Last week I was in Norway attending the annual InformNorden Conference, which is an event which covers the issues and impacts of ICT on Public Transport in Northern Europe. To some extent you might imagine this represents a culture clash between largely conservative public sector organisations administrating transport networks and technology providers.
This is actually not the case, and in the Nordic region in particular, public transport makes excellent use of technology; from journey planning to card based payment systems like London’s Oyster. In most cities it is common to see electronic displays with arrival times of buses/trams subway trains etc.
This has, in most cities, had a noticeable impact on the use of public transport, with increased passenger numbers following the introduction of the technology.
My interest in the conference was in talking to these public transport operators to get access to their schedule information to include in Google Transit, a project to bring routing using public transport to users of Google applications, like Google Maps and Google Maps for Mobile.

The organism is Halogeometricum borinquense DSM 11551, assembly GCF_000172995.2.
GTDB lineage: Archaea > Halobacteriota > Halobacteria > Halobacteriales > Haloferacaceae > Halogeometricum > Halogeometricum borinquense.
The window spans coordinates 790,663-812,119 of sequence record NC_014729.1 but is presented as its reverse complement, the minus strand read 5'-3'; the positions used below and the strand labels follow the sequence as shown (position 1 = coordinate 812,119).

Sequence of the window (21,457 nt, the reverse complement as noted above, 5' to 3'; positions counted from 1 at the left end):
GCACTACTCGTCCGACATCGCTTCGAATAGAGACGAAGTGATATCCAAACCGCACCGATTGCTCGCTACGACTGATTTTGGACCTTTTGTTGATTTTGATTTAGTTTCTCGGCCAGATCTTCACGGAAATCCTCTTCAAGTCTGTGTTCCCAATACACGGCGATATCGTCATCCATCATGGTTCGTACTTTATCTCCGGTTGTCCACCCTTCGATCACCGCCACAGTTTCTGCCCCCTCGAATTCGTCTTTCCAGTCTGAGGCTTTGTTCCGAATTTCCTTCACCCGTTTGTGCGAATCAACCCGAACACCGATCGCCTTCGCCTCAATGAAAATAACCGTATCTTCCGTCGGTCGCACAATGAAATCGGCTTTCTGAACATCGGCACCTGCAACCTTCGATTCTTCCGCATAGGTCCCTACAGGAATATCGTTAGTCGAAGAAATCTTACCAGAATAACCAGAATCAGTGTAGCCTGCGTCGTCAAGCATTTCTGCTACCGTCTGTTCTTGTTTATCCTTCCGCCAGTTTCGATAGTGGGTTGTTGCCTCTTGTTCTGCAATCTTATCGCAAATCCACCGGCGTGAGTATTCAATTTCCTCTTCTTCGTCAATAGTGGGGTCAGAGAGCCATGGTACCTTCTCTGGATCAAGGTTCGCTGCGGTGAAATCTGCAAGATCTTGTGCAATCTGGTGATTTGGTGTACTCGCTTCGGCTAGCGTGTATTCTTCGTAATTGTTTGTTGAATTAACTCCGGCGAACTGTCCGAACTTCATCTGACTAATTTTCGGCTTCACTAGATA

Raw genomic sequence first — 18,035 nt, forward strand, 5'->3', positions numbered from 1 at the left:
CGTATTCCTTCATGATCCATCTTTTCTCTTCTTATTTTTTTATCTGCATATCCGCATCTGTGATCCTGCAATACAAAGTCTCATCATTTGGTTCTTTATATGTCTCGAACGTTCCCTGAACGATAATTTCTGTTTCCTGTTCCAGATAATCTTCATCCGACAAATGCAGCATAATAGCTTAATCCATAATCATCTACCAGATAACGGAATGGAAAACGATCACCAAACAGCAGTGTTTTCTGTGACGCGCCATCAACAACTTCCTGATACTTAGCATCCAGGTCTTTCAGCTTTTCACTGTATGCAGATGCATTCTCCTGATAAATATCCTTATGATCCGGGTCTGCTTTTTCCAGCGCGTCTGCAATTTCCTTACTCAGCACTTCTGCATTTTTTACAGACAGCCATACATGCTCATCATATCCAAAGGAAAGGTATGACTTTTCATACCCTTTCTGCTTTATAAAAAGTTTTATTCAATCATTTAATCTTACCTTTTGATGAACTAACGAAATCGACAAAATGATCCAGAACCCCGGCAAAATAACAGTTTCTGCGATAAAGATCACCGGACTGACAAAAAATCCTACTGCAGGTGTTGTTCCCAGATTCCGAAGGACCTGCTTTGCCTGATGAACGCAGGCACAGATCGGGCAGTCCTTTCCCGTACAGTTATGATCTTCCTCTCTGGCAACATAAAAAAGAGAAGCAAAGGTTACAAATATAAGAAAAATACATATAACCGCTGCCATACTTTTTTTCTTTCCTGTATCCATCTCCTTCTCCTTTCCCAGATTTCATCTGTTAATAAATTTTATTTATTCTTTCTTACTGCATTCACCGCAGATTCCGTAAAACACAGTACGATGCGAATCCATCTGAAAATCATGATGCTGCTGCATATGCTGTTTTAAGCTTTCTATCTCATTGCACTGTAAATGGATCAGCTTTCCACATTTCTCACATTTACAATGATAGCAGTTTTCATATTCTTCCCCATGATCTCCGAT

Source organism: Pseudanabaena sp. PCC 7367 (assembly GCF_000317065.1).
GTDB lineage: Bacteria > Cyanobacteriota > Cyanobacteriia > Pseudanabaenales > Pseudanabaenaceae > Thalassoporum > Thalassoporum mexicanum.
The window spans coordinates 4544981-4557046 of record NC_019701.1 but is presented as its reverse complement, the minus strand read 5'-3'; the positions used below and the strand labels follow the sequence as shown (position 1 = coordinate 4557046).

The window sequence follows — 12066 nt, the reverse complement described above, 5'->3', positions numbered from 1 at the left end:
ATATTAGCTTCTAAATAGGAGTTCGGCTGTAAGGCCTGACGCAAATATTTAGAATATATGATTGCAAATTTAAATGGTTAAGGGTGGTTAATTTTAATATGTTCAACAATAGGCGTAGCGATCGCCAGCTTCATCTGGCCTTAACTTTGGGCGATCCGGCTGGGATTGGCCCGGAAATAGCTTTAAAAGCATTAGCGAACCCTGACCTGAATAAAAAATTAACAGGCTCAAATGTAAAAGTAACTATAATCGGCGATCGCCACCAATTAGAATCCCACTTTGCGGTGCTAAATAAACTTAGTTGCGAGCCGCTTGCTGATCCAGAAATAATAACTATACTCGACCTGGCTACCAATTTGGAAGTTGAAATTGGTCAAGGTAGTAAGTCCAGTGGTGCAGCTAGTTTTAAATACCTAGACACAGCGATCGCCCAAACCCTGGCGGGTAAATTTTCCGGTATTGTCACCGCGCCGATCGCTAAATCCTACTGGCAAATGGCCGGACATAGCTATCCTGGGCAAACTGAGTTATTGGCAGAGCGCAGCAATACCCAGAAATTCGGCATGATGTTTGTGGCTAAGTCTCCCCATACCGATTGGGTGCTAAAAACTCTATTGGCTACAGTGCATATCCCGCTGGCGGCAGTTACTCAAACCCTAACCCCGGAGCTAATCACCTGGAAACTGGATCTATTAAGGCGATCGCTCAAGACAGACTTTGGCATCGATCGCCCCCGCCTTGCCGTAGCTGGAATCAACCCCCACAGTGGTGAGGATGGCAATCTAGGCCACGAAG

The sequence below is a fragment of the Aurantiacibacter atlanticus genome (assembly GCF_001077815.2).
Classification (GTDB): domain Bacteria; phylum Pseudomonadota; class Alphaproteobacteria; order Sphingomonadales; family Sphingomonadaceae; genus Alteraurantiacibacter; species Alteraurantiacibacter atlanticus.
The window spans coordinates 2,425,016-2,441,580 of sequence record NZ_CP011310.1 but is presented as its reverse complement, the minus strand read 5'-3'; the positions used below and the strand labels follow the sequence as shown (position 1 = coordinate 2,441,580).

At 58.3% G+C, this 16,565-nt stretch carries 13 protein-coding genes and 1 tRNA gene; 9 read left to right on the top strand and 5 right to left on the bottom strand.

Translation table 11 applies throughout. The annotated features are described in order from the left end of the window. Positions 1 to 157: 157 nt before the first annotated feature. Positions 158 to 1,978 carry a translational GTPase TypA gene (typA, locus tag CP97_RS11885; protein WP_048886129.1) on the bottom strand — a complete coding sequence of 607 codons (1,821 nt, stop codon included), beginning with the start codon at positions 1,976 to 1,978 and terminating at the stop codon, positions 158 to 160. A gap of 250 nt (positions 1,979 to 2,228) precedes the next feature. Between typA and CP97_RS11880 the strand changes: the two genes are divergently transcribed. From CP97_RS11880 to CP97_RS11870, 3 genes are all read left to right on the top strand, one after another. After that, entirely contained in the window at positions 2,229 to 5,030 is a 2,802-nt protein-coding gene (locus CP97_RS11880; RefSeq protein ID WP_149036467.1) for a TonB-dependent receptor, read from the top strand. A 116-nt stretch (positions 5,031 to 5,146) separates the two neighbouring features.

This complements the operators own web-sites by providing schedule information alongside other points of interest data and imagery, users can always click through to the operators own web-sites for real time information and service updates.
Technology like this really can make a big difference in terms of making public transport a more acceptable solution for many, knowing a bus will be at you local bus stop in 6 minutes might just stop you jumping in the car to make the same journey. Or knowing that there is a tram stop 1 minute away from the cinema and that there is a tram arriving there 15 minutes before the movie.
Imagine your commute to work downloading tunes to your new iPod Touch via wifi using the pilot system running in Helsinki at the moment. This system which by providing broadband internet access on a proportion of the bus and tram fleet in Helsinki, means that it is possible to track these buses and trams in real time using a Google Maps application – very cool.
Following along with the transport technology theme, this post was submitted from the 13:00 London-Edinburgh GNER train service somewhere outside Peterborough, using the onboard wifi service.